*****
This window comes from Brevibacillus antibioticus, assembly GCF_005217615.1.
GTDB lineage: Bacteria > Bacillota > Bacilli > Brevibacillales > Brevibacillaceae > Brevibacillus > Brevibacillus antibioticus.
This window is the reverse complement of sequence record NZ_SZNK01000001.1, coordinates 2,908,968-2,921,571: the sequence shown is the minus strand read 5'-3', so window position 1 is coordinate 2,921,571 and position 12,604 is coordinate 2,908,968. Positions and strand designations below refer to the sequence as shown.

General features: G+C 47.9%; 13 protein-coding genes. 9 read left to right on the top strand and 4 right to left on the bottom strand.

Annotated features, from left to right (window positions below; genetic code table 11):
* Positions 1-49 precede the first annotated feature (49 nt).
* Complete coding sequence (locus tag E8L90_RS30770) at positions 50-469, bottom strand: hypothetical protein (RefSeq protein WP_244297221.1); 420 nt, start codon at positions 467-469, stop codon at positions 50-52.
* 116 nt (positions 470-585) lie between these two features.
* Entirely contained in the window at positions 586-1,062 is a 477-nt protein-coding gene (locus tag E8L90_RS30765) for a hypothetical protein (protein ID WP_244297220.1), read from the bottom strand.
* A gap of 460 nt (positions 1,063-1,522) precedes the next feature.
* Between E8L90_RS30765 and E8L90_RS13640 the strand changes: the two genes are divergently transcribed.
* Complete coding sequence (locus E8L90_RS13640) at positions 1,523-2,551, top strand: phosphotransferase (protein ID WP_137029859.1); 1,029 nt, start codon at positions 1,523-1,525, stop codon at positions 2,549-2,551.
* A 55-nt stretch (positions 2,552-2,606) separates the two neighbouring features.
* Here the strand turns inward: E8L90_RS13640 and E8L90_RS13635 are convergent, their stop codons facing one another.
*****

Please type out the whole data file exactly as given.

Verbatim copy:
This window comes from Brevibacillus antibioticus, assembly GCF_005217615.1.
GTDB lineage: Bacteria > Bacillota > Bacilli > Brevibacillales > Brevibacillaceae > Brevibacillus > Brevibacillus antibioticus.
This window is the reverse complement of sequence record NZ_SZNK01000001.1, coordinates 2,908,968-2,921,571: the sequence shown is the minus strand read 5'-3', so window position 1 is coordinate 2,921,571 and position 12,604 is coordinate 2,908,968. Positions and strand designations below refer to the sequence as shown.

General features: G+C 47.9%; 13 protein-coding genes. 9 read left to right on the top strand and 4 right to left on the bottom strand.

Annotated features, from left to right (window positions below; genetic code table 11):
* Positions 1-49 precede the first annotated feature (49 nt).
* Complete coding sequence (locus tag E8L90_RS30770) at positions 50-469, bottom strand: hypothetical protein (RefSeq protein WP_244297221.1); 420 nt, start codon at positions 467-469, stop codon at positions 50-52.
* 116 nt (positions 470-585) lie between these two features.
* Entirely contained in the window at positions 586-1,062 is a 477-nt protein-coding gene (locus tag E8L90_RS30765) for a hypothetical protein (protein ID WP_244297220.1), read from the bottom strand.
* A gap of 460 nt (positions 1,063-1,522) precedes the next feature.
* Between E8L90_RS30765 and E8L90_RS13640 the strand changes: the two genes are divergently transcribed.
* Complete coding sequence (locus E8L90_RS13640) at positions 1,523-2,551, top strand: phosphotransferase (protein ID WP_137029859.1); 1,029 nt, start codon at positions 1,523-1,525, stop codon at positions 2,549-2,551.
* A 55-nt stretch (positions 2,552-2,606) separates the two neighbouring features.
* Here the strand turns inward: E8L90_RS13640 and E8L90_RS13635 are convergent, their stop codons facing one another.